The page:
A further section focuses on three of these professional relationships-turned-friendships, showcasing outfits for the Duchess of Windsor, Jackie Kennedy’s opera gown from her 1961 state visit to France and designs for Hepburn.
Enclosed in mirrors, one exhibit focuses on two iconic Hepburn outfits: The evening dress from the 1961 film “Breakfast at Tiffany’s” and the lace cocktail outfit from 1966’s “How to Steal a Million.”
Another section highlights Givenchy’s love of art, and the colorful designs inspired by artists such as Nicolas de Staël, Joan Miró and Sonia Delaunay. Several tableaux feature cocktail-appropriate daywear and richly decorated eveningwear, hinting at a Soulages-like appreciation for black.
The final section is dedicated to bridal gowns, the finale of any couture show. A wall of hats that closes the exhibit reminds the viewer of the opinion shared by the designer and Balenciaga that hats punctuate an outfit.
Three installations about perfume are dotted throughout the show, focusing on scents created under Givenchy’s tenure such as L’Interdit, created for Hepburn and the first perfume to use a celebrity for its promotional imagery.
“Before Audrey [Hepburn], there was Jacqueline [Kennedy],” he said, whom he met in the 1950 when she was still Jacqueline Bouvier and a young journalist in Paris, and who continued to be a client when she married John Fitzgerald Kennedy. “She was a very modern woman,” he reminisced. “[After her husband’s election], she still came but very discreetly because the United States [wasn’t] too fond of the idea of their First Lady being dressed by a French couturier.” For her 1961 state visit, “an hour before she left to meet the General [de Gaulle, France’s then-president] in Versailles, we received a call from her private secretary to let us know we were dressing her for the duration of her visit,” he recalled. “But we couldn’t peep a word to the press.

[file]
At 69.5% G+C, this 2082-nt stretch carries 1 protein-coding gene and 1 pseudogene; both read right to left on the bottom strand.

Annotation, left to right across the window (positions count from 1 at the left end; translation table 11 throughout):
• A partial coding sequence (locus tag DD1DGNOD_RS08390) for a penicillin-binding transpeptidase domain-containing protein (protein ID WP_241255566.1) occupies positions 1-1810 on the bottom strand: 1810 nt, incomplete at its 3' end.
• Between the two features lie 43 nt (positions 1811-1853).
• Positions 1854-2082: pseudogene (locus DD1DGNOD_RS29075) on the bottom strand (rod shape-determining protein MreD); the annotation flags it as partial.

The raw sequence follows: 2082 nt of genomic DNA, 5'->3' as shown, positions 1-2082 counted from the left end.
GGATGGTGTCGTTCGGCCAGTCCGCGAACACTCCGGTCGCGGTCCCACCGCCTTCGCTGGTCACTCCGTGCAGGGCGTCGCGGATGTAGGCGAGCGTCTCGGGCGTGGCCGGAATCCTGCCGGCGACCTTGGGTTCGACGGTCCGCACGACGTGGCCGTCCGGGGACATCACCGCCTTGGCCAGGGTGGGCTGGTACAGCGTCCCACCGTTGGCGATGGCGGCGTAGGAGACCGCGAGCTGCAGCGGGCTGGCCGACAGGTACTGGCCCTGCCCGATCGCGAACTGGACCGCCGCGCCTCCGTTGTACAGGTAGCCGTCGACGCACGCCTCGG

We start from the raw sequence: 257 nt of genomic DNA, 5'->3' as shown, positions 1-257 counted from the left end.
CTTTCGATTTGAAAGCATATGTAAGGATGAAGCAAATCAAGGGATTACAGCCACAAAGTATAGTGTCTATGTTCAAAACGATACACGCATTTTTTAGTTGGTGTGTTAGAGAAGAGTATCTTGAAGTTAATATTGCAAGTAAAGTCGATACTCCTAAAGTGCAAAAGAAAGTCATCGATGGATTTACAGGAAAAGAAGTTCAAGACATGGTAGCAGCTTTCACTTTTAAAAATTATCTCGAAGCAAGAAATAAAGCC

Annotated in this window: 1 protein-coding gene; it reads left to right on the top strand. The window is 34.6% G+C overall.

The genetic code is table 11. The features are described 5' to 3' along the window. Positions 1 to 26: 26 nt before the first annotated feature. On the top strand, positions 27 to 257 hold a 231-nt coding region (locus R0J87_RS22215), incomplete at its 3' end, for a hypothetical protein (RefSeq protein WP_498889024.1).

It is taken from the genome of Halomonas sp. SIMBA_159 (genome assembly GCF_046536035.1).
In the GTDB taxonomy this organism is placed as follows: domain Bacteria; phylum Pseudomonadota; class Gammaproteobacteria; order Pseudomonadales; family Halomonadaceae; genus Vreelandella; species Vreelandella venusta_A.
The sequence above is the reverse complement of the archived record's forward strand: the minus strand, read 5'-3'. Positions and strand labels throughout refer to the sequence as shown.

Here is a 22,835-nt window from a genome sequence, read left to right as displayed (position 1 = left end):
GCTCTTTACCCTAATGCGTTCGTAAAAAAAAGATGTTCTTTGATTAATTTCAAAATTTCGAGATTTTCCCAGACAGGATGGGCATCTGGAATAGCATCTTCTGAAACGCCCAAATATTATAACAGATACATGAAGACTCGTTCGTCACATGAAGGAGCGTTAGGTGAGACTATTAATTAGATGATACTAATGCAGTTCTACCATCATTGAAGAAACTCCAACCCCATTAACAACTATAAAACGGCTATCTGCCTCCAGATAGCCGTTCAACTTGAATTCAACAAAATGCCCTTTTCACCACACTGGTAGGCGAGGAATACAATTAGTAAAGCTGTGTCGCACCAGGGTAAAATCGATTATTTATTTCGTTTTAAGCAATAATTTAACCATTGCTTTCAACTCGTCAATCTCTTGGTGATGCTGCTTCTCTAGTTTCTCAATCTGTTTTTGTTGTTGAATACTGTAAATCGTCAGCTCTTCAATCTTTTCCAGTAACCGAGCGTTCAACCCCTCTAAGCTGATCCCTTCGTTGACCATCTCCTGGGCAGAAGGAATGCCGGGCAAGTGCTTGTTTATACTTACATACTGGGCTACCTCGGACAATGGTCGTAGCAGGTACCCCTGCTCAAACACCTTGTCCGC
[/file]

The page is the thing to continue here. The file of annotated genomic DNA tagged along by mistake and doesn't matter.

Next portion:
“You all know the story of my meeting with Audrey [Hepburn],” he noted with humor, referencing his expectation of Katharine Hepburn and his meeting with Audrey instead. “She arrived in my life in adorable manner, to ask me to make clothes for her movie ‘Sabrina.’ From the moment I met her to the moment she left us, we had a beautiful friendship but we also worked with joy with an exceptional person.”
Highlighted through the exhibition and in his own words is the importance of collaboration. “Be it the petites main or the première d’atelier, [each design] is the work of a team,” he said.
While he admitted to not following current industry affairs much, he wished for “new blood bringing fresh ideas, and for [fashion to truly] understand there had been a change in epoch. The times demand easy things,” he said, noting that fashion is no longer the deeply codified art form of his time. “The challenge is to find that easy in a chic, harmonious and elegant way.”
As a conclusion, “every time I considered stopping, something came up,” he said.
Born Hubert James Marcel Taffin de Givenchy in a family of Protestant nobility in northern France, Givenchy came to fashion through the work of Balenciaga, which he discovered as a child in magazines. Despite familial disapproval, he went on to work for designers Jacques Fath, Lucien Lelong and Elsa Schiaparelli before launching his own house in 1952.
LVMH Moët Hennessy Louis Vuitton took a stake in the house in 1988 and Givenchy remained at the design helm until his retirement in 1995. Succeeding him were John Galliano, Alexander McQueen, Julien MacDonald and most recently Riccardo Tisci, who held the position for 12 years but stepped down last January. His successor, Clare Waight Keller, will show her first designs for the house in October.
A collective exhibition focusing on contemporary creation and couture, titled “Haute Dentelle,” is planned for 2018, ahead of the creation of a permanent fashion exhibit.